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Justin Torres is author of the best-selling novel We the Animals, which won the VCU Cabell First Novelist Award, and has been translated into fifteen languages. He has published short fiction in The New Yorker, Harper’s, Granta, Tin House, The Washington Post, Glimmer Train, Flaunt, and other publications, as well as non-fiction pieces in publications like The Guardian and The Advocate. A graduate of the Iowa Writers’ Workshop, he was a Wallace Stegner Fellow at Stanford University, a Lambda Literary Fellow, and most recently a fellow at the Radcliffe Institute for Advanced Study at Harvard. The National Book Foundation named him one of 2012’s 5 Under 35. He has been the recipient of a grant from the National Endowment for the Arts and a Rolón Fellowship in Literature from United States Artists. He has taught at Columbia University, Lesley University’s Low Residency MFA Program, and The Writers’ Foundry MFA Program at St. Joseph’s College. Justin is currently a 2014-2015 Cullman Center Fellow at The New York Public Library.
Emphasis on Young Adult Fiction and Writing for Comics and Graphic Novels
Sara Ryan is the author of the YA novels Empress of the World (Lambda Literary Award finalist, ALA Best Book for Young Adults, Oregon Book Award winner, Booklist Top Ten Teen Romance) and The Rules for Hearts (Oregon Book Award winner, Junior Library Guild selection), and the graphic novel Bad Houses (TIME Magazine Top Ten Graphic Novels & Comics of 2013, USA Today Best of 2013 Comics & Graphic Novels). Her shorter comics include the Eisner Award finalist “Me and Edith Head.” She lives in Portland, Oregon with a cartoonist and a cat, and works as the Teen Services Specialist for Multnomah County Library.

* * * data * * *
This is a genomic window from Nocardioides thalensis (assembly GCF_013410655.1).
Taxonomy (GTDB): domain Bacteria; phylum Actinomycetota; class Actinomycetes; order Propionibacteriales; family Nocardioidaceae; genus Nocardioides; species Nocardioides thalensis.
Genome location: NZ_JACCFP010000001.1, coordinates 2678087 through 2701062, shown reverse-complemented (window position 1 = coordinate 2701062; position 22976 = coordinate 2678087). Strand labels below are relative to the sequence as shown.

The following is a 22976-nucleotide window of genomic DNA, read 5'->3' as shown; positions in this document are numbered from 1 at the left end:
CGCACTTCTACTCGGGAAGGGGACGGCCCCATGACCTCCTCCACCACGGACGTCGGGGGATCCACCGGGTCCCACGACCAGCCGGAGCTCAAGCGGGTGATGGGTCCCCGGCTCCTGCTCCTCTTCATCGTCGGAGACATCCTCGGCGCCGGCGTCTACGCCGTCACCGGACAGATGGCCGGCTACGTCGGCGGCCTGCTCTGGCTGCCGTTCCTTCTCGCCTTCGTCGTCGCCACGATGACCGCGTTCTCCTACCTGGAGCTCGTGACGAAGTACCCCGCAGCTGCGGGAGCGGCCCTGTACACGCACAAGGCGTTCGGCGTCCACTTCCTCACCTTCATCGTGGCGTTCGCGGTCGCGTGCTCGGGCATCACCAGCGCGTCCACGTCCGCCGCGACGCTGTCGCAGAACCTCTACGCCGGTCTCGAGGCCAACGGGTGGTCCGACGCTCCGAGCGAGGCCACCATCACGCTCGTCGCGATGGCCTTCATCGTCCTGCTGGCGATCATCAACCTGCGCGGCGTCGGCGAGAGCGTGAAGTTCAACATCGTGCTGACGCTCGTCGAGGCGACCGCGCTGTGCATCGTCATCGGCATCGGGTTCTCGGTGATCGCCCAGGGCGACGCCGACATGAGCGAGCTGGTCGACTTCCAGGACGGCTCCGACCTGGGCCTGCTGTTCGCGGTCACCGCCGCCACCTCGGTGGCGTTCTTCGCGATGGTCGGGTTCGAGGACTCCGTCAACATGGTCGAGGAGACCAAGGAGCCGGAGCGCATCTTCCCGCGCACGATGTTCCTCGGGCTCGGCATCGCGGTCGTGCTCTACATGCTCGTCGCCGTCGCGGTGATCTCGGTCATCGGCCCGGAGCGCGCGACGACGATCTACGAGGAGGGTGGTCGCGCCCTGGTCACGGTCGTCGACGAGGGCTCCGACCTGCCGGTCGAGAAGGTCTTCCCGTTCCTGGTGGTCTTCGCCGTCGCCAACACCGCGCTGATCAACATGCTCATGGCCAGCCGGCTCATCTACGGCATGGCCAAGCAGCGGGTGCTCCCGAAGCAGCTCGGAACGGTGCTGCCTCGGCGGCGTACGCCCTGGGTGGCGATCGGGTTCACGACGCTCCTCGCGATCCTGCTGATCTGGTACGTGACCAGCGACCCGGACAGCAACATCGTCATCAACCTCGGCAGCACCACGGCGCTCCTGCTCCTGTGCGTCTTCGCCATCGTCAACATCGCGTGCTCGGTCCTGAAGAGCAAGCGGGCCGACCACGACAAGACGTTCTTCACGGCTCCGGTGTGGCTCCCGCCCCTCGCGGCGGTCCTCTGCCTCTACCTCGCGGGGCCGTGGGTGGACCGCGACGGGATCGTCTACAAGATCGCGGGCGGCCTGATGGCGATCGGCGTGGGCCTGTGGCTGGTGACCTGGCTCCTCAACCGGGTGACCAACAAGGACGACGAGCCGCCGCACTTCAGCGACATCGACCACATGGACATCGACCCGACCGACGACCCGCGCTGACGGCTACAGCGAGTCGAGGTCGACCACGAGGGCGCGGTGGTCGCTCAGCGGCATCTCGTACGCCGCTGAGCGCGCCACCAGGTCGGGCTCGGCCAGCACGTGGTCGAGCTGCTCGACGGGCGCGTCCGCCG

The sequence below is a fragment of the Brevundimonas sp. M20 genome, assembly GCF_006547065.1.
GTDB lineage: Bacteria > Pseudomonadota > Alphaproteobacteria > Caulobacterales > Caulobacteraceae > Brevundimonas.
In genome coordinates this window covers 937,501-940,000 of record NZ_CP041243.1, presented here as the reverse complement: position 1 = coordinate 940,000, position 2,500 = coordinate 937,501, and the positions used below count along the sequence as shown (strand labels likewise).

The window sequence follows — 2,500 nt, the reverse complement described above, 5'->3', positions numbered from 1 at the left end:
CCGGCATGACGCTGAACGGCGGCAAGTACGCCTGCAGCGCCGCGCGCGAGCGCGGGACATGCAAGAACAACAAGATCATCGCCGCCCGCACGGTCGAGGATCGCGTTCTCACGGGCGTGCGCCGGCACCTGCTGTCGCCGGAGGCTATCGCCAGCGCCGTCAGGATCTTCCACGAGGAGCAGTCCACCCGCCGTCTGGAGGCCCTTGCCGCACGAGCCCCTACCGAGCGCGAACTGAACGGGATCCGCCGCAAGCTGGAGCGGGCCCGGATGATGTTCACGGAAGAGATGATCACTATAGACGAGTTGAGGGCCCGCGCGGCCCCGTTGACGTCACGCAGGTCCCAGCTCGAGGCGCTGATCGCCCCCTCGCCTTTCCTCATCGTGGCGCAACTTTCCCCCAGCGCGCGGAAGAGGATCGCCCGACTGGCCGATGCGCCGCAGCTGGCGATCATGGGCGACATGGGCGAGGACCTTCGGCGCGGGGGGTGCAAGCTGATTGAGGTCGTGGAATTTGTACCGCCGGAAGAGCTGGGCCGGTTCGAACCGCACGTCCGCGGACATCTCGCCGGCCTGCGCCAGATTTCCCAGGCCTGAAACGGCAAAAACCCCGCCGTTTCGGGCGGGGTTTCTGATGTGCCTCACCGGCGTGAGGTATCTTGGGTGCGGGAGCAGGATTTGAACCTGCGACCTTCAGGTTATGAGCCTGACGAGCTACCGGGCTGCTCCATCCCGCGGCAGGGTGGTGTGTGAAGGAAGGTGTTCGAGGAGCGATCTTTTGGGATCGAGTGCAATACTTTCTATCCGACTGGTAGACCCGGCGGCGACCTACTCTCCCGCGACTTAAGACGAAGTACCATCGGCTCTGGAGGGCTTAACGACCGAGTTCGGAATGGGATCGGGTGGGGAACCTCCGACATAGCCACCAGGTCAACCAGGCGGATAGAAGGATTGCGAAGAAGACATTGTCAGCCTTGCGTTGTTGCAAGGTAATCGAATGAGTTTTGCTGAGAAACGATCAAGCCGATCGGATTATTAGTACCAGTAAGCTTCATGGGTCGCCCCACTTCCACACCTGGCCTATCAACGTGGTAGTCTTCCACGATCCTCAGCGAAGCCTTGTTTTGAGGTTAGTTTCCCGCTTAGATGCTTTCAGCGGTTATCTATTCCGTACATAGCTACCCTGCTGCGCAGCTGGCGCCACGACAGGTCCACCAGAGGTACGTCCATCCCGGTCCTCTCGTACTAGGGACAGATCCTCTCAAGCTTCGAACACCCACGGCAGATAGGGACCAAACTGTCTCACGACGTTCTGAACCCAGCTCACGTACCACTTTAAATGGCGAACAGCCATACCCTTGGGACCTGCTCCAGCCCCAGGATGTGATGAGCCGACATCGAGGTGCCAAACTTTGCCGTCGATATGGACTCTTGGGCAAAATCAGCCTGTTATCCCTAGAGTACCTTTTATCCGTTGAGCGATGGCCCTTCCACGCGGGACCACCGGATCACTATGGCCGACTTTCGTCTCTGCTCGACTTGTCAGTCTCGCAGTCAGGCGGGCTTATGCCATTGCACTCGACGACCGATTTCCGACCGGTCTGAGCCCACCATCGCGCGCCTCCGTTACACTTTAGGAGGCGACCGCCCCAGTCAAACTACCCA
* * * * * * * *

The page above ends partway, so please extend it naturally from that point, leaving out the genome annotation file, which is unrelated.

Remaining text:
Linda Villarosa is a journalist, author, editor, novelist and college professor. She runs the journalism program at the City College of New York in Harlem and teaches writing and media studies. For several years, she edited the health pages of the New York Times and later spent six years as a contributing New York Times reporter. As the executive editor of Essence Magazine she wrote or edited a number of award-winning articles. Linda has also contributed to Glamour, Health, Latina, Ms., O Magazine and Vibe. She writes for The Root, Slate, AfterEllen and The Amsterdam News.
Near the start of the AIDS epidemic, as a beginning reporter for Essence, Linda wrote the first article to examine HIV/AIDS in an ethnic publication. A number of years later, two of her stories on African-Americans and HIV/AIDS appeared on the front page of the New York Times.
Linda has authored/co-authored a number of books, including Body & Soul: The Black Women’s Guide to Physical Health and Emotional Well-Being, which sold over 200,000 copies. Her first novel, Passing for Black, was nominated for a Lambda Literary Award. Most recently, she wrote autobiographical essays for the anthologies Here Come the Brides and The Letter Q.
Cherríe Moraga is playwright, poet, and essayist whose plays and publications have received national recognition, including: a TCG Theatre Artist Residency Grant, the NEA’s Theatre Playwrights’ Fellowship, two Fund for New American Plays awards, the Pen West Award, a Drama-logue and Critic Circles Award, two Gerbode-Hewlett Playwrights Collaboration Awards, and several Creative Work Fund and MAP Fund Grants. In 2007, she was awarded the United States Artist Rockefeller Fellowship for Literature (Drama) and is a recipient of The American Studies Association Lifetime Achievement Award. In 2013, she received the “Pioneer” Award from the Lambda Literary Foundation.